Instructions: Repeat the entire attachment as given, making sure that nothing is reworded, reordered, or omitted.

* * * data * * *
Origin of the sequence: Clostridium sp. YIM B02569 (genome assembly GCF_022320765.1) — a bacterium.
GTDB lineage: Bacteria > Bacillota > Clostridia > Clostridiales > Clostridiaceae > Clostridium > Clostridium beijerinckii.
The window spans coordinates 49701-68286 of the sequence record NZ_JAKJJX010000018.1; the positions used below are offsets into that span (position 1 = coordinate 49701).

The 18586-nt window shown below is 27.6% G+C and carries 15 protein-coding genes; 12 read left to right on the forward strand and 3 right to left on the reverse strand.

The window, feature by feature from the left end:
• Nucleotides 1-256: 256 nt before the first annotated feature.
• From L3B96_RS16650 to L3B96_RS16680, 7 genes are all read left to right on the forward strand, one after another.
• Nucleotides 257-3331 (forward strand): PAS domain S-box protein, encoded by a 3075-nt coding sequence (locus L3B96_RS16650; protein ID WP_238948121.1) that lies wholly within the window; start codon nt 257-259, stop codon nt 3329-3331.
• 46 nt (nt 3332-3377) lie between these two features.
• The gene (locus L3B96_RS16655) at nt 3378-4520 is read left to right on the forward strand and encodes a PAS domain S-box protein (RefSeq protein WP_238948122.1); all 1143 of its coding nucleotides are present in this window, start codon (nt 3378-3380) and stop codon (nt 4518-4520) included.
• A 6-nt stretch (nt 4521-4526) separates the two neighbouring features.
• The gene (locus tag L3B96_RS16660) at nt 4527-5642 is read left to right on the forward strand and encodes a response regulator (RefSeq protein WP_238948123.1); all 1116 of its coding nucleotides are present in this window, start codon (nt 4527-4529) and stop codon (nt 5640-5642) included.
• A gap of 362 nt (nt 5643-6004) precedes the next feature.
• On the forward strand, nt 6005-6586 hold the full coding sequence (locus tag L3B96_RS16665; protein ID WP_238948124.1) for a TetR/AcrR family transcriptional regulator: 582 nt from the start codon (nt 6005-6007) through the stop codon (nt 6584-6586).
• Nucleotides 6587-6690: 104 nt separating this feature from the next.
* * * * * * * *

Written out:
Origin of the sequence: Clostridium sp. YIM B02569 (genome assembly GCF_022320765.1) — a bacterium.
GTDB lineage: Bacteria > Bacillota > Clostridia > Clostridiales > Clostridiaceae > Clostridium > Clostridium beijerinckii.
The window spans coordinates 49701-68286 of the sequence record NZ_JAKJJX010000018.1; the positions used below are offsets into that span (position 1 = coordinate 49701).

The 18586-nt window shown below is 27.6% G+C and carries 15 protein-coding genes; 12 read left to right on the forward strand and 3 right to left on the reverse strand.

The window, feature by feature from the left end:
• Nucleotides 1-256: 256 nt before the first annotated feature.
• From L3B96_RS16650 to L3B96_RS16680, 7 genes are all read left to right on the forward strand, one after another.
• Nucleotides 257-3331 (forward strand): PAS domain S-box protein, encoded by a 3075-nt coding sequence (locus L3B96_RS16650; protein ID WP_238948121.1) that lies wholly within the window; start codon nt 257-259, stop codon nt 3329-3331.
• 46 nt (nt 3332-3377) lie between these two features.
• The gene (locus L3B96_RS16655) at nt 3378-4520 is read left to right on the forward strand and encodes a PAS domain S-box protein (RefSeq protein WP_238948122.1); all 1143 of its coding nucleotides are present in this window, start codon (nt 3378-3380) and stop codon (nt 4518-4520) included.
• A 6-nt stretch (nt 4521-4526) separates the two neighbouring features.
• The gene (locus tag L3B96_RS16660) at nt 4527-5642 is read left to right on the forward strand and encodes a response regulator (RefSeq protein WP_238948123.1); all 1116 of its coding nucleotides are present in this window, start codon (nt 4527-4529) and stop codon (nt 5640-5642) included.
• A gap of 362 nt (nt 5643-6004) precedes the next feature.
• On the forward strand, nt 6005-6586 hold the full coding sequence (locus tag L3B96_RS16665; protein ID WP_238948124.1) for a TetR/AcrR family transcriptional regulator: 582 nt from the start codon (nt 6005-6007) through the stop codon (nt 6584-6586).
• Nucleotides 6587-6690: 104 nt separating this feature from the next.